Last night, I received a message from a dear friend whose marriage has imploded. The love, the laughter, the twilight swims, the Christmas kisses, the hand holding in bed in the middle of the night– all have disappeared in the smog of ugliness, recriminations and worst of all, dreams of what could have been.
In the wake of a once beatiful and sometimes torrid romance, there are bewildered, saddened children, a cold and barren home and a stone where my friend’s heart used to be. She is a survivor, a magical woman, and I know that this will pass and that the man who has caused this misery has locked himself out of the only heaven he will ever know.
As my friend reviews the events of the past decade– the rise and fall, the pain and the denial, the hope and the hopelessness– she is engaging in a postmortem that takes its greatest toll on all of us. Whatever goes away, falls apart, sinks into the sea– be it a love, a friendship or a business– we tend to look backwards for a mix of torture and salvation:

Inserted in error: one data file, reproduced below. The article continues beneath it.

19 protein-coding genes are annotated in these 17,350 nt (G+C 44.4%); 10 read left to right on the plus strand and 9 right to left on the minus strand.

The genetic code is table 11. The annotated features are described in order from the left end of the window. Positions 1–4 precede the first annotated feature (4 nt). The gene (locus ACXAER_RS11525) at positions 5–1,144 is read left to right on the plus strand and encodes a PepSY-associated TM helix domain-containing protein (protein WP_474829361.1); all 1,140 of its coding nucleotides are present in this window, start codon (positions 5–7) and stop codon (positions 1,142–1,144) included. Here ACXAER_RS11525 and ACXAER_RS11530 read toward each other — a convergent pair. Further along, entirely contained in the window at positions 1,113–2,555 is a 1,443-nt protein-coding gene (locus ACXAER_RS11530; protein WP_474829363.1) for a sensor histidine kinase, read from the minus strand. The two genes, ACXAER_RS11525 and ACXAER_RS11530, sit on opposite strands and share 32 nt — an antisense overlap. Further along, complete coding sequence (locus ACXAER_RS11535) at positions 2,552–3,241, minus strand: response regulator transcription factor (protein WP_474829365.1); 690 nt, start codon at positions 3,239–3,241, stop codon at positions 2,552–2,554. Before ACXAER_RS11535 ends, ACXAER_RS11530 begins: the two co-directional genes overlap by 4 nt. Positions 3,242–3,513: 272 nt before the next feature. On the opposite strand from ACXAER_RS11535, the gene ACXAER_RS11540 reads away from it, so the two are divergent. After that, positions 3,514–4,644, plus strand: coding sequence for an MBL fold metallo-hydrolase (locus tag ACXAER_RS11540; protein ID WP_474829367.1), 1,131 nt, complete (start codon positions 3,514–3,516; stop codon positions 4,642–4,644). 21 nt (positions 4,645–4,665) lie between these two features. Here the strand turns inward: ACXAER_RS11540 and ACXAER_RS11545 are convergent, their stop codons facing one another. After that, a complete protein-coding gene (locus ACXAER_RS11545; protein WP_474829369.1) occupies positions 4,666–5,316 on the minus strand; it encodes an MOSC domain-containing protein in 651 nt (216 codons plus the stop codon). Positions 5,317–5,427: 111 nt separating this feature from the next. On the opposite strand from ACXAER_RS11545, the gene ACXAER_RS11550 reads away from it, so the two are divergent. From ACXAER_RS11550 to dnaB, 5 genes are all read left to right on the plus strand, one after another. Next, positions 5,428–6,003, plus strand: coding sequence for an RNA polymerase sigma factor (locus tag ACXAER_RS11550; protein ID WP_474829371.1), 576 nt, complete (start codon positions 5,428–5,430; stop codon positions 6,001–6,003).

- Did I do something wrong?
- Could I have prevented this?
- What if I had been stronger? Wiser?
- Perhaps I was too controlling?
- Maybe I wanted too much?
Nonsense. Nonsense to all of these stupid and wasteful questions and nonsense to the impulse to stare into the rear view mirror when the windshield, and the future it portends, are all that is important.
The wonderful truth camouflaged by periods of loss is that winners cannot be held down. Lovers cast aside can and will find new novas that will bath them in an even brighter light. Entrepreneurs suffering setbacks will bemoan their loss and then act on a plan to exceed all that they had accomplished before.
Thus is the beauty of being an independent person with relentless dreams. The blood between the lines evaporates the way the morning sun melts away the midnight snow.Email This Post